Date of Completion

Spring 5-1-2021

Project Advisor(s)

Charles Venator; Virginia Hettinger; Sara Silverstein; Matthew Singer

University Scholar Major

Political Science


Immigration Law | Labor Economics | Migration Studies | Political Science | Race and Ethnicity | Race, Ethnicity and Post-Colonial Studies | Work, Economy and Organizations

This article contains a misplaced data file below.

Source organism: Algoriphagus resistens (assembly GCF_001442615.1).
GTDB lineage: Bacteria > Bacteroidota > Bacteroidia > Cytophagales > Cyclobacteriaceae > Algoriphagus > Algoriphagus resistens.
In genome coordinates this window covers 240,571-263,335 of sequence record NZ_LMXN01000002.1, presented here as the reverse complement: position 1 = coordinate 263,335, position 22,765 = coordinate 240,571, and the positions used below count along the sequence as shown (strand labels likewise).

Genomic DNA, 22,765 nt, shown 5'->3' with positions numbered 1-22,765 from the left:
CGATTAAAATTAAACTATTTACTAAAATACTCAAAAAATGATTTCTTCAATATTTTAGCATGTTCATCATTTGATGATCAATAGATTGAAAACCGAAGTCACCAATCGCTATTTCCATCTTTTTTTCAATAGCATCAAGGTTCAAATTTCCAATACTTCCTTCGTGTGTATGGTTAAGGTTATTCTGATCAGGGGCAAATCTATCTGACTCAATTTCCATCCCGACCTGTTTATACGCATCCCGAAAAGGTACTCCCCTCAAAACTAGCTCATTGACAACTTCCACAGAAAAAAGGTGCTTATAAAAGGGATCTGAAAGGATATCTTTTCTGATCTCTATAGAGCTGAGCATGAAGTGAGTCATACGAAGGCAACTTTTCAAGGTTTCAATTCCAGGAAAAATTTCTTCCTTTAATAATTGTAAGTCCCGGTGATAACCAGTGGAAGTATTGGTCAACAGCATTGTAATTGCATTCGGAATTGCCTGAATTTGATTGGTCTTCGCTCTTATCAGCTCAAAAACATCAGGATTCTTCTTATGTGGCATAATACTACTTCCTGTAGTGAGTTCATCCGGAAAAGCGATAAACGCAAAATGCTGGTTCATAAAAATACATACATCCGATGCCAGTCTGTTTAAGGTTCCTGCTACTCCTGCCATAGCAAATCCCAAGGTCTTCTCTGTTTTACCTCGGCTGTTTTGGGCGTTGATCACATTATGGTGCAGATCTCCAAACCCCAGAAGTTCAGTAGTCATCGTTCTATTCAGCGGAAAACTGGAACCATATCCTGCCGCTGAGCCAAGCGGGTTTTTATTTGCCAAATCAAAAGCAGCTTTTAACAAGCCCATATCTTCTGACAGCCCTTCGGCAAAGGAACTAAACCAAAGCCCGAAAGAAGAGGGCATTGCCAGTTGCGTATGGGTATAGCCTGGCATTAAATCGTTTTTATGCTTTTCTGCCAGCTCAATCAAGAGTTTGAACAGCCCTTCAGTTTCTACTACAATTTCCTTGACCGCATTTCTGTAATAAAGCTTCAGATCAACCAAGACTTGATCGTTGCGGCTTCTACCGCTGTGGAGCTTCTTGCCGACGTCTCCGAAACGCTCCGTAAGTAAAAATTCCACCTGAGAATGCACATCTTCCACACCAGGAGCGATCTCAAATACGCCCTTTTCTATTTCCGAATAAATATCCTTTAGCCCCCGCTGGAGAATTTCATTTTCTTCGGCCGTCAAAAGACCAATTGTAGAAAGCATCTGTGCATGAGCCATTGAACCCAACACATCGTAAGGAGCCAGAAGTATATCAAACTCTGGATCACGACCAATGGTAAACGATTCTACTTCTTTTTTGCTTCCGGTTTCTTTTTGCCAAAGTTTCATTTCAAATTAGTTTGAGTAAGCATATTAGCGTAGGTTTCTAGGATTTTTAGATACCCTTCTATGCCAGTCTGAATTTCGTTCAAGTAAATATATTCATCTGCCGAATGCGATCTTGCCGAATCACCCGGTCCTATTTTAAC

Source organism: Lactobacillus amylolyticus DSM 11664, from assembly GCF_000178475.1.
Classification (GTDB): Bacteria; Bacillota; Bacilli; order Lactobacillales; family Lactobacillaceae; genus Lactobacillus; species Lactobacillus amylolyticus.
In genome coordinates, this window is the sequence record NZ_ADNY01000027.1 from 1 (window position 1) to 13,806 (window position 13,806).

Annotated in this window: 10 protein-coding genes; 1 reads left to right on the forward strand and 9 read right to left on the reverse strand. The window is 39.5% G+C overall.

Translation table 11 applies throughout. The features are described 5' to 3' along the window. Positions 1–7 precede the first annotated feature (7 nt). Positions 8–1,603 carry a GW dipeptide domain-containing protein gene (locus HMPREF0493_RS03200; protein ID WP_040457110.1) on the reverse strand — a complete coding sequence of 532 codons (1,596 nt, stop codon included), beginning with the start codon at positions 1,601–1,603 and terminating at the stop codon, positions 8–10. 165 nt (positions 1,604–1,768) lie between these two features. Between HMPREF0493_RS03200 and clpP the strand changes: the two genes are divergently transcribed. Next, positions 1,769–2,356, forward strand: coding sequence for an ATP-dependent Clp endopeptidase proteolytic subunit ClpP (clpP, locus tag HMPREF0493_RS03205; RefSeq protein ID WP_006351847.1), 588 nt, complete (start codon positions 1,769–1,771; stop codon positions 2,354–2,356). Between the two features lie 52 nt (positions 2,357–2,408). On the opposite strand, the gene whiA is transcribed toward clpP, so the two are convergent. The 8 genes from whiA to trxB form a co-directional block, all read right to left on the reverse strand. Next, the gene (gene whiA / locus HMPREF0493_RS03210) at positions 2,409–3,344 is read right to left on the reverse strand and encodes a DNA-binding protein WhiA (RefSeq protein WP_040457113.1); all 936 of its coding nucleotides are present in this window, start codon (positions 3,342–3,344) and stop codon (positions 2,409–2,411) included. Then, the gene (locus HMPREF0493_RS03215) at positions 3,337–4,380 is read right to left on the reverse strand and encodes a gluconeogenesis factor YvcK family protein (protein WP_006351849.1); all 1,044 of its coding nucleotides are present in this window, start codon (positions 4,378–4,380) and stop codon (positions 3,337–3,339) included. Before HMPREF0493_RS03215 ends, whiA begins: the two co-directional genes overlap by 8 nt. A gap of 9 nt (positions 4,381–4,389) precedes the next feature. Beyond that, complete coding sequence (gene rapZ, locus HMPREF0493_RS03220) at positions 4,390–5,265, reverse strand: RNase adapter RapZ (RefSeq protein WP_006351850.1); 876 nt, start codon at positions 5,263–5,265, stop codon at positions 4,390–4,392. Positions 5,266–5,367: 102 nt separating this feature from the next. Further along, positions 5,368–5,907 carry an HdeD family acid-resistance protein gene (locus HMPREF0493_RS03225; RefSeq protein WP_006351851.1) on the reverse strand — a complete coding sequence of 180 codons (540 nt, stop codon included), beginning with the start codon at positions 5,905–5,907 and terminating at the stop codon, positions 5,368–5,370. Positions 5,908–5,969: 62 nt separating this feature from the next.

The African Diaspora represents vastly complex migratory patterns. This project studies the journeys of English-speaking Afro-Caribbeans who immigrated to the US for economic reasons between the 1980s-present day. While some researchers emphasize the success of West Indian immigrants, others highlight the issue of downward assimilation many face upon arrival in the US. This paper explores the prospect of economic incorporation into American society for West Indian immigrants. I conducted and analyzed data from an online survey and 10 oral histories of West Indian economic migrants residing in the Greater Hartford Area to gain a broader perspective on the economic attainment of these immigrants. This project focuses on the following two questions: (1) what are the prospects for economic incorporation into American society for English-speaking West Indians in CT; (2) Are Afro-Caribbean immigrants affected by downward assimilation? If so, to what extent? I hypothesized that English-speaking West Indians in CT are likely to experience downward assimilation upon arrival in the US, but are able to overcome that by following two paths: assimilation into American society by first finding employment and then potentially working their way up in ranking or economic incorporation either through recertification processes to continue professional careers they may have begun in the West Indies or by becoming small business owners. I find that West Indians in the Greater Hartford Area, for the most part, are able to overcome any initial downward assimilation through economic incorporation and report a higher average yearly income than their African American counterparts.